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Vera Nikolić Dimić, AmCham Executive Director

Efficient eGovernment Most Important For A Better Business Environment

The members of the American Chamber of Commerce in Serbia – more than 200 U.S., international and local companies – recognise the establishing of effective e-governance as one of the most important steps for improving conditions for doing business

We are witnessing e-government often being referred to as the key to progress, transparency and accelerating procedures. On the other hand, AmCham believes that all noted digitisation processes need to be accelerated and transferred from words to deeds, says Vera Nikolić Dimić AmCham Executive Director.

Serbia is late in these processes, by a decade or even two, so the state should speed up these processes as soon as possible, because, apart from easing doing business, they will have a far greater effect. We are about combatting corruption.

A good example of a successful e-system is represented by electronic building permits, a system that functions perfectly and makes corruption practically impossible.

IT is the fastest-growing sector of the economy in Serbia, with the programming industry alone recording growth of around 20 per cent annually, and estimates suggesting that this industry currently lacks between 15,000 and 20,000 experts. How satisfied are U.S. investors with Serbia’s IT experts?

– The IT industry is one of the areas in which new investments can be expected in the period ahead, as it is an industry of the future. There are a large number of U.S. companies operating on our market and employing top local personnel.

Alongside Oracle, IBM and Microsoft, as leaders of the world’s IT industry, we also have American companies like Symphony Serbia that are expanding their operations unstoppably. The state’s job is to adapt the education system in the future to suit the needs of the market and thereby halt the brain drain from our country.

The backbone of the U.S. economy is constant innovation enabled by close collaboration between the academic sector, the start-up community and the economy

Which programmes do AmCham and its members use to support the IT sector, its promotion and education in this area?

– The backbone of the U.S. economy is constant innovation enabled by close collaboration between the academic sector, the startup community and the economy. The most exclusive educational institutions, including the Massachusetts Institute of Technology (MIT) in Boston, are increasingly focusing on this type of synergy that’s enabled by the use of innovative IT technologies in addressing diverse social issues.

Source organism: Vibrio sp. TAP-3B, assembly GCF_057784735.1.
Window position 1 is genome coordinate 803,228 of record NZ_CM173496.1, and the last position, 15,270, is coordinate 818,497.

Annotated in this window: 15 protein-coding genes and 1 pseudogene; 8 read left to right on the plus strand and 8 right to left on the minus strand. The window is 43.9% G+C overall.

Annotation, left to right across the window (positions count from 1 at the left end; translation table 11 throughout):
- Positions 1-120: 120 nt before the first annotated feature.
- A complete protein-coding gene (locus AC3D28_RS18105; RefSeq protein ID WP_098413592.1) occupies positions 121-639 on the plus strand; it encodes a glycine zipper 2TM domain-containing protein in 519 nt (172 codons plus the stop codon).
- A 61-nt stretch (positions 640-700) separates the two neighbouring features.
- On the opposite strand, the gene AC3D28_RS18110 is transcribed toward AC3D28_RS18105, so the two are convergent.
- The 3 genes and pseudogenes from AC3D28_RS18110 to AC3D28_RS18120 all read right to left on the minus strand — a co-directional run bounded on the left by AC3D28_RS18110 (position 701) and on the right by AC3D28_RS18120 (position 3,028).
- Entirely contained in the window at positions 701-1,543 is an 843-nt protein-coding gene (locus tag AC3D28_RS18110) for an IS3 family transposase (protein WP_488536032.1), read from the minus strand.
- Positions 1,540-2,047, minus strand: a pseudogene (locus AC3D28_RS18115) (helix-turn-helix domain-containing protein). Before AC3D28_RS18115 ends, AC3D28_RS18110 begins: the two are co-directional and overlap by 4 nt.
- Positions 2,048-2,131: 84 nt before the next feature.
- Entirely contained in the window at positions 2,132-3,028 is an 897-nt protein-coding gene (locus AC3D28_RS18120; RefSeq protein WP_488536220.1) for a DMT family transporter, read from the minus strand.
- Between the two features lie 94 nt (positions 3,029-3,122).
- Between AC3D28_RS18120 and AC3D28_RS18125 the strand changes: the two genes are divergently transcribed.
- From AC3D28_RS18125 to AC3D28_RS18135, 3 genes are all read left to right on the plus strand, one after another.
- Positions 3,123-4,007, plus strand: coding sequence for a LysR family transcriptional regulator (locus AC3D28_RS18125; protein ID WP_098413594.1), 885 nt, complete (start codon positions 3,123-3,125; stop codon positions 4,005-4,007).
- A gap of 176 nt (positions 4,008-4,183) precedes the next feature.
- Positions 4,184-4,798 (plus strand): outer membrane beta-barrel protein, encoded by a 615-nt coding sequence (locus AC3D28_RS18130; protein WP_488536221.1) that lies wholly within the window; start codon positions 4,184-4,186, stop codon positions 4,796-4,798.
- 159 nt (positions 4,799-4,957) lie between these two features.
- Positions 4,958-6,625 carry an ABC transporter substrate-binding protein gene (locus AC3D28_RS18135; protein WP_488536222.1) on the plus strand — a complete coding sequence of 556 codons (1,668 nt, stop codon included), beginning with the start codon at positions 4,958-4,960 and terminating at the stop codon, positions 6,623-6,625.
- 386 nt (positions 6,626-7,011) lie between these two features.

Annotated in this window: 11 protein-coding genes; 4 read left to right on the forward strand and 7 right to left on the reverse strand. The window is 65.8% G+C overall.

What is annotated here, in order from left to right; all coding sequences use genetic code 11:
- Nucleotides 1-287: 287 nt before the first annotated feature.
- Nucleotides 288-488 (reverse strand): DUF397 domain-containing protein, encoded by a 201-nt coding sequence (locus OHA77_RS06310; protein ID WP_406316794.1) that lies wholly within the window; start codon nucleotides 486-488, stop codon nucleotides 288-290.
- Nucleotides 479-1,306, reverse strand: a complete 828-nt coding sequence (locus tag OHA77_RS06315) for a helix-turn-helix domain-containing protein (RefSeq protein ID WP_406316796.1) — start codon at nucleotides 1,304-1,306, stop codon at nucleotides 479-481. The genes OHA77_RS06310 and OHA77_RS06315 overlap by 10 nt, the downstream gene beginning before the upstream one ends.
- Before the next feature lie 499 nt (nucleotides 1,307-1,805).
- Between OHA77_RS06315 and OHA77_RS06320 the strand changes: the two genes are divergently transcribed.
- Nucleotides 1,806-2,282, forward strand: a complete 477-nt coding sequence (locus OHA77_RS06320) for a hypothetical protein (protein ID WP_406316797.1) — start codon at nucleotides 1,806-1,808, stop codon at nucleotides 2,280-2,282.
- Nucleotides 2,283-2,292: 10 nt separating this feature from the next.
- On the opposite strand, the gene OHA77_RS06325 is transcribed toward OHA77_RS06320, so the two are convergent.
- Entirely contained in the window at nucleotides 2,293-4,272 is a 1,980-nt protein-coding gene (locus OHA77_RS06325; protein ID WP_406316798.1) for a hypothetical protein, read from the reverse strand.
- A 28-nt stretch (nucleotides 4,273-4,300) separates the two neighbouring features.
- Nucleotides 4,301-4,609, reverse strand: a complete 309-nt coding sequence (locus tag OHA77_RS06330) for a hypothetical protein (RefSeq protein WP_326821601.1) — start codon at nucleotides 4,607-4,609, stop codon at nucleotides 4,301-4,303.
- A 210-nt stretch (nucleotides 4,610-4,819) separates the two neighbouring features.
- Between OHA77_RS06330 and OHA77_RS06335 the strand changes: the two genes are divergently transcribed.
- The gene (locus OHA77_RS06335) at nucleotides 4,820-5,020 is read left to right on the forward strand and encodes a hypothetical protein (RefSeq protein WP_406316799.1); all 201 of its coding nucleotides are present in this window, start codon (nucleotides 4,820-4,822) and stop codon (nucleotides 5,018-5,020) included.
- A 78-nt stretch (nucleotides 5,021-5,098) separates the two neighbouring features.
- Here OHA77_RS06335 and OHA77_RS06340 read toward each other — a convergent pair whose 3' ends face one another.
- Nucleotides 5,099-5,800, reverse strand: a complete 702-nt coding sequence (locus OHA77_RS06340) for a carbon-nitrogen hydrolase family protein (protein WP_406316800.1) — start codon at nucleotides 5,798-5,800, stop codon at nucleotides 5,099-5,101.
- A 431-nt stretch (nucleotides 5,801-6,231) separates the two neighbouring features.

That is also a practice that AmCham Serbia advocates through the activities of the Platform for the Digital Economy, which includes strengthening the start-up community and promoting entrepreneurship in the ICT field through exchanges of experience with representatives of AmCham member companies, but also much more tangible cooperation with universities in Serbia.

We realise this vision through concrete support to centres for the development of innovation and entrepreneurship: Startit Centre and ICT HUB, as well as the programme for empowering the inclusion and leadership of women in the IT industry.

How satisfied are U.S. companies with the advances made by Serbia on the introduction of efficient e-Government and what do they consider as the priorities in this area?

– The experiences brought by member companies to Serbia show that without an efficient state administration there is no stable and promising business environment. It is an encouraging fact that the priorities of the Government of the Republic of Serbia coincide with our priorities, and that is a prerequisite for us to launch implementation.

The establishment of the Office for IT and eGovernment and the agenda of director Mihailo Jovanović are encouraging. In the near future, we expect accelerated work on e-document regulations, the enabling of e-archiving, use of e-signatures and the applying of e-inspector services.

Such a journey will bring us closer to countries like Estonia, which has digitised virtually all systems. We don’t need to overanalyse and excessively research, we just need to adapt existing e-services to the needs of citizens and the economy.